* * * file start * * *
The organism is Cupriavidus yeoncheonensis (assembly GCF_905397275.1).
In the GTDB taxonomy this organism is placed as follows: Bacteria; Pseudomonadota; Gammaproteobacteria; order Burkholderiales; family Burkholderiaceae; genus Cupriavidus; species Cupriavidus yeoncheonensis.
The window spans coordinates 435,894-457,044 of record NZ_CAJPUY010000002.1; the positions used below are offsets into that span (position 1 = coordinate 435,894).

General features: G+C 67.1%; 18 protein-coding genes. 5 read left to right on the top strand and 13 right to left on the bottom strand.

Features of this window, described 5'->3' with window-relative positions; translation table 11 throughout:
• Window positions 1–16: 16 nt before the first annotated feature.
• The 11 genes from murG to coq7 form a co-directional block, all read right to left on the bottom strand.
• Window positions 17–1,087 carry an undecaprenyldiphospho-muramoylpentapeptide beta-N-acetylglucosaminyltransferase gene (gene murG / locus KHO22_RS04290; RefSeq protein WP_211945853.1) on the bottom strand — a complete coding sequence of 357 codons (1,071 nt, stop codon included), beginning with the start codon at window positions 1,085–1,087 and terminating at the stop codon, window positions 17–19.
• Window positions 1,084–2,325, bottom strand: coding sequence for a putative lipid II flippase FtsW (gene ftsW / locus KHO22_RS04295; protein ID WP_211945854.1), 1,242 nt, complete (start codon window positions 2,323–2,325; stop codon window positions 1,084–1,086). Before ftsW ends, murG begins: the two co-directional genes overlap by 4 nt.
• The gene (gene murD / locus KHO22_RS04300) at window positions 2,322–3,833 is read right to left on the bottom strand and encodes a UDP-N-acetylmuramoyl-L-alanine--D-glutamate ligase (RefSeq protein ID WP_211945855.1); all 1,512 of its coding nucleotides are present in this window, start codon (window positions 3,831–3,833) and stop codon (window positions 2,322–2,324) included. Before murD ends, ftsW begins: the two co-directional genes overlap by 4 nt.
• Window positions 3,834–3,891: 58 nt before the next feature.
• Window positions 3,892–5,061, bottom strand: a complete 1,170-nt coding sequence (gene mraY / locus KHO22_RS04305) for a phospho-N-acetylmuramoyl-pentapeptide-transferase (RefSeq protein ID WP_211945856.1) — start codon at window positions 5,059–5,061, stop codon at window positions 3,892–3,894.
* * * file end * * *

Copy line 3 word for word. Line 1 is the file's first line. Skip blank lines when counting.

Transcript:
The window spans coordinates 435,894-457,044 of record NZ_CAJPUY010000002.1; the positions used below are offsets into that span (position 1 = coordinate 435,894).